When I set out for San Marcos on Saturday, I expected to have an amazing time, hang out with friends, drink, enjoy the music, and have a really memorable experience in a beautiful area. That’s far from what I got at Float Fest.
The location was great. I loved how far from the city it was and how much space we all would have. I loved the fact that the camping area was right next to the entrance and that I could even see a parking lot not too far from where the cars were entering. However, once I was lead towards my actual parking lot, I realized just how far I would be from everyone at the end of the night. “But,” I told myself, “there will be so many people leaving and parking attendants around that it won’t be that bad.” I pushed the thought back, parked, and made my way to the festival grounds.
Once I got inside, I immediately rushed over to the shade tent because the heat beat down on me during my half mile walk to the entrance. I got set up and sat down, I realizing just how small the venue was and how close everything seemed. “This isn’t so bad, it’s just hot.” Eventually, “just hot” became “almost unbearable.”
As I checked out my surroundings and familiarized myself with the map, I saw one small water station and two shade tents. We all know Texas gets hot but having more water stations or shade tents could have helped the crowd stay hydrated throughout the day. The near dead stares I saw in the eyes of festival goers as they stumbled about most certainly backed up my thought.
I soon became dehydrated and at then end of the day, it was hard to bring myself to get close enough to cover the artists without ending up with a throbbing headache all over again. Even eating was an effort and I wasted $10 on a hot dog and fries that I couldn’t finish to save my life.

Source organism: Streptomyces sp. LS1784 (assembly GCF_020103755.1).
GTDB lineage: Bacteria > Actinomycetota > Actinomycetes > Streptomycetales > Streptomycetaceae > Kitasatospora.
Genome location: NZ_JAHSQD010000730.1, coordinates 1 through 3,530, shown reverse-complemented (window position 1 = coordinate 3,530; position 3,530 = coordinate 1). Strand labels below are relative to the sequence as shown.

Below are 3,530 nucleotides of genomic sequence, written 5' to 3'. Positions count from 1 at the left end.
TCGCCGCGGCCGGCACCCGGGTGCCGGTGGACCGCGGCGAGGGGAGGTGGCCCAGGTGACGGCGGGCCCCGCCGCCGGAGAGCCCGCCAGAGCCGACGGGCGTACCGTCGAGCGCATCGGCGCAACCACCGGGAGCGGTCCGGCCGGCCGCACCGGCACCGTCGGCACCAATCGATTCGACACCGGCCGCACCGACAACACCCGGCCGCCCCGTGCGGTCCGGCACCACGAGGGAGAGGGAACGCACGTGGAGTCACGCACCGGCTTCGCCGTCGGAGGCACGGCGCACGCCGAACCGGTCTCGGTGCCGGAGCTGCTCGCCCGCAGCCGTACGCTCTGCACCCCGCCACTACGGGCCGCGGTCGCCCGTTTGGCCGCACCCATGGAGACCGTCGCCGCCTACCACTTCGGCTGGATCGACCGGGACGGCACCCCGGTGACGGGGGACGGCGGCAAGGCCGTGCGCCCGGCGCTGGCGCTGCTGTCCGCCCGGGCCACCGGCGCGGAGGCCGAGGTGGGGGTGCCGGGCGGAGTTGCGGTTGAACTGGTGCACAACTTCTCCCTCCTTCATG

After feeling sick from the heat and dust, I tried to leave when the Modest Mouse set finished in order to get to Austin before the night ended. I made the long trek back to my truck and found myself worried walking in the dark though multiple parking lot and camping areas. There weren’t parking attendants and the lighting was poor making the path seem daunting for a girl by herself.
Once I got to the lot and found my truck, I saw that I was unlucky enough to be boxed in. I had to wait nearly 30 minutes before I saw another person and another 15 minutes before someone moved and I was able to awkwardly back my truck up and reverse into a space in order to get out. I thought about walking back to the grounds until I could find someone to help me get in contact with a tow truck, but my feet were so blistered that I couldn’t imagine making the walk back and forth without my feet turning into giant blisters with Chacos under them.
When I got home, I was so relieved and happy to be back in Austin that I quickly got my stuff together and headed up to my apartment. As I was walking around my truck bed, I saw a plastic bad with trash and thought “That sucks that someone threw their trash here, but thank goodness it’s in a bag. I can throw it out on my way up.” When I got closer and opened up my tailgate, I realized it wasn’t a few beer cans like I expected but instead it was a foul smelling deer head in a plastic bag.
I found a deer head in the back of my truck.
A deer’s head.
This was the cherry on top. After such a long day of working and covering bands in the heat at a festival that I wasn’t wild about, I found this thing that had been cooking in the sun for who knows how long. At that moment all I could do was cry. I closed my tailgate, walked upstairs to my apartment, calmed down, and had my sister help me put it in a box and throw it away.
Needless to say, I will never return to this festival and had I known how badly the day was going to turn out, I would have paid to stay home.
*Editor's Note: At The New Nine we live for festivals and after I had a bad experience at Float Fest last year I was willing to give it another shot. After the first day of the festival, both Chelsea and Dahniella were so miserable I told them it wasn't worth it to go the next day. We wanted to give honest reviews about the festival because that's our job. If a festival puts people in danger (extreme heat, no parking attendants, poor driving conditions) we just can't support it.